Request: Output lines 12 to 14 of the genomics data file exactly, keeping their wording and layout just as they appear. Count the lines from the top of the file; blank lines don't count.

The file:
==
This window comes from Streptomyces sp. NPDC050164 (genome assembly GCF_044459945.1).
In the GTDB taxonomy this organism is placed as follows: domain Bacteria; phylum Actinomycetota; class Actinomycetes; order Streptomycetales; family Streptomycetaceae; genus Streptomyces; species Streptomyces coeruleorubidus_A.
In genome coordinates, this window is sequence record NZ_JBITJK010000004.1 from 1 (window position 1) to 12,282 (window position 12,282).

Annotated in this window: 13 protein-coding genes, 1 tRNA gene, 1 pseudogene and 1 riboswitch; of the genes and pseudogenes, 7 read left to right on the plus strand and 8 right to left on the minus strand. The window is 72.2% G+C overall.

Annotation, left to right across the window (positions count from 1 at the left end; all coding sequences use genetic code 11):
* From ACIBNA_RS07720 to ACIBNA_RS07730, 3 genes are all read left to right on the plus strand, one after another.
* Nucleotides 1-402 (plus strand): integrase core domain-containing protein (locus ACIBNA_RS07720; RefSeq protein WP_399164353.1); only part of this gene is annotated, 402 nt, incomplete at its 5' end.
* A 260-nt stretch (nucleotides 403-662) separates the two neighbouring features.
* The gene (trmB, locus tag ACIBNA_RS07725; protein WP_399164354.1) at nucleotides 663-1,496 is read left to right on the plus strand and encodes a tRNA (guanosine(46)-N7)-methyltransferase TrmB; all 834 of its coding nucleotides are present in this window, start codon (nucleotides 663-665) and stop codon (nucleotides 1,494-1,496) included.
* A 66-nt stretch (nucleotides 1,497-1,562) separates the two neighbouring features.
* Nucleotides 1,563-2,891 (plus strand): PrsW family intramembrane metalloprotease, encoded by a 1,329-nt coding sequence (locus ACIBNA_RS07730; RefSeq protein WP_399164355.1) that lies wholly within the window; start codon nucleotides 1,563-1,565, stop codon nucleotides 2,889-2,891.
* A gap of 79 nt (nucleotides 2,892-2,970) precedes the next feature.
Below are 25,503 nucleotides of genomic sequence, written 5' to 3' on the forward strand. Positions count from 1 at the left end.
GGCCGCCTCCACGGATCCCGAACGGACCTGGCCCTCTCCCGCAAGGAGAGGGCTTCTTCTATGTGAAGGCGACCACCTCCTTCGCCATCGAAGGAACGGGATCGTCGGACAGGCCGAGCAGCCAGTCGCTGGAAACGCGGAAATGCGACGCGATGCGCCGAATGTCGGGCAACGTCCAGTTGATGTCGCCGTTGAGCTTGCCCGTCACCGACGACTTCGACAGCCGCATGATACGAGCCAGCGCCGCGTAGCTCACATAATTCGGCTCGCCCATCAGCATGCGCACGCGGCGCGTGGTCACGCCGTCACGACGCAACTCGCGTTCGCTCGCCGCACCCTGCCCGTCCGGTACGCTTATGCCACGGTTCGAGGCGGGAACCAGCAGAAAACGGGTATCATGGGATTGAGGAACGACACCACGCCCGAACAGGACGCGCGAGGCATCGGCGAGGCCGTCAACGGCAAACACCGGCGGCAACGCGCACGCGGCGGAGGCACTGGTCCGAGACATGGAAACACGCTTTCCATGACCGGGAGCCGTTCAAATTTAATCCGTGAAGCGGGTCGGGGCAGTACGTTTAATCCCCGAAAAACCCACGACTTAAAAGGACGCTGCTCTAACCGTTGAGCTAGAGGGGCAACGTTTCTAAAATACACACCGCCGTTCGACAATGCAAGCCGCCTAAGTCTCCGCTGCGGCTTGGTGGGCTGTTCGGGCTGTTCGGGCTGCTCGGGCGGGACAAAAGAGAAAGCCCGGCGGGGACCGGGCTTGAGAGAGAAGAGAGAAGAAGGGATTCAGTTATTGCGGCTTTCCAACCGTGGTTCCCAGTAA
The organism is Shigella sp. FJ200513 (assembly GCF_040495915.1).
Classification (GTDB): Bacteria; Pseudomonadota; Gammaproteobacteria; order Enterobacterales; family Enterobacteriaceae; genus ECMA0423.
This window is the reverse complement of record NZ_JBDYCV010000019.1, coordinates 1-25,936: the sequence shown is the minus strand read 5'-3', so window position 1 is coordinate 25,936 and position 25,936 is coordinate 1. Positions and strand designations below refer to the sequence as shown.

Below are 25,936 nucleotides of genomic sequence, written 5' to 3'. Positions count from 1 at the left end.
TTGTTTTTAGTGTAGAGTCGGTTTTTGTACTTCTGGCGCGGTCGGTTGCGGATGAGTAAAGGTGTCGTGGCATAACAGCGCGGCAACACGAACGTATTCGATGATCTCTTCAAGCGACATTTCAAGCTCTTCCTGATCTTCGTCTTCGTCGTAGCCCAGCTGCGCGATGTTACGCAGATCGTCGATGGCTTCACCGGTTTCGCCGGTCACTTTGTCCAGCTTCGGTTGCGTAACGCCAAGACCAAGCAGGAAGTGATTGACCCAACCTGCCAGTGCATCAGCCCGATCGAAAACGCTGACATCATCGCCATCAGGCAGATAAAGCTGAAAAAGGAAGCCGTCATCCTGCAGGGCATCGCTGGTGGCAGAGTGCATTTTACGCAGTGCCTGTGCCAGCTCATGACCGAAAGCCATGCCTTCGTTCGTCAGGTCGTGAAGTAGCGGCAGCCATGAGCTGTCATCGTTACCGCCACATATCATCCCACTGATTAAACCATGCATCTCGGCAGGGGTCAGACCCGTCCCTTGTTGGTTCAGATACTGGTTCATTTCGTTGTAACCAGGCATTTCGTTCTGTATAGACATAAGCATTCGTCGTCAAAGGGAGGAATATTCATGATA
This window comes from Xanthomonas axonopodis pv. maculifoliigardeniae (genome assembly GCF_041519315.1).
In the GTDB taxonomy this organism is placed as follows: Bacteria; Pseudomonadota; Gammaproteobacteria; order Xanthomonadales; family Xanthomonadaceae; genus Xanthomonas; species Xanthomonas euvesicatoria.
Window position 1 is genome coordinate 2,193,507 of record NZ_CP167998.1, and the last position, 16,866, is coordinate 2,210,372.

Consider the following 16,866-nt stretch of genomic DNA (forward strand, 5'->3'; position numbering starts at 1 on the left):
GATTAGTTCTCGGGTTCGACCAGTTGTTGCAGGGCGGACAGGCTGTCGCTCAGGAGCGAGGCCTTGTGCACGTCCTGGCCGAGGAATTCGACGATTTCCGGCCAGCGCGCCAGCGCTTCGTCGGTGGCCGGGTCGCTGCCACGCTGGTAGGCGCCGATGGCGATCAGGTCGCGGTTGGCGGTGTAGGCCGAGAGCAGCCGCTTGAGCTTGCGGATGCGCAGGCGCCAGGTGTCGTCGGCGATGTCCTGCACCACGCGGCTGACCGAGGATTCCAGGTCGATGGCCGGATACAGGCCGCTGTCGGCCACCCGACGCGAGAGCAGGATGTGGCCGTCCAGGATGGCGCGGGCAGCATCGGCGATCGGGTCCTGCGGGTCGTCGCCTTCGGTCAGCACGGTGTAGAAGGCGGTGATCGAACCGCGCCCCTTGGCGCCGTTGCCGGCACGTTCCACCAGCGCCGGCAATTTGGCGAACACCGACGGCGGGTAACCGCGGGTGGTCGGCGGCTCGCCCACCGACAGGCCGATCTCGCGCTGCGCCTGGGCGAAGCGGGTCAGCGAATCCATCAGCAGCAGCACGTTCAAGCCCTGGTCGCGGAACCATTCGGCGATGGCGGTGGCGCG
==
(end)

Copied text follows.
* A gap of 79 nt (nucleotides 2,892-2,970) precedes the next feature.
Below are 25,503 nucleotides of genomic sequence, written 5' to 3' on the forward strand. Positions count from 1 at the left end.
GGCCGCCTCCACGGATCCCGAACGGACCTGGCCCTCTCCCGCAAGGAGAGGGCTTCTTCTATGTGAAGGCGACCACCTCCTTCGCCATCGAAGGAACGGGATCGTCGGACAGGCCGAGCAGCCAGTCGCTGGAAACGCGGAAATGCGACGCGATGCGCCGAATGTCGGGCAACGTCCAGTTGATGTCGCCGTTGAGCTTGCCCGTCACCGACGACTTCGACAGCCGCATGATACGAGCCAGCGCCGCGTAGCTCACATAATTCGGCTCGCCCATCAGCATGCGCACGCGGCGCGTGGTCACGCCGTCACGACGCAACTCGCGTTCGCTCGCCGCACCCTGCCCGTCCGGTACGCTTATGCCACGGTTCGAGGCGGGAACCAGCAGAAAACGGGTATCATGGGATTGAGGAACGACACCACGCCCGAACAGGACGCGCGAGGCATCGGCGAGGCCGTCAACGGCAAACACCGGCGGCAACGCGCACGCGGCGGAGGCACTGGTCCGAGACATGGAAACACGCTTTCCATGACCGGGAGCCGTTCAAATTTAATCCGTGAAGCGGGTCGGGGCAGTACGTTTAATCCCCGAAAAACCCACGACTTAAAAGGACGCTGCTCTAACCGTTGAGCTAGAGGGGCAACGTTTCTAAAATACACACCGCCGTTCGACAATGCAAGCCGCCTAAGTCTCCGCTGCGGCTTGGTGGGCTGTTCGGGCTGTTCGGGCTGCTCGGGCGGGACAAAAGAGAAAGCCCGGCGGGGACCGGGCTTGAGAGAGAAGAGAGAAGAAGGGATTCAGTTATTGCGGCTTTCCAACCGTGGTTCCCAGTAA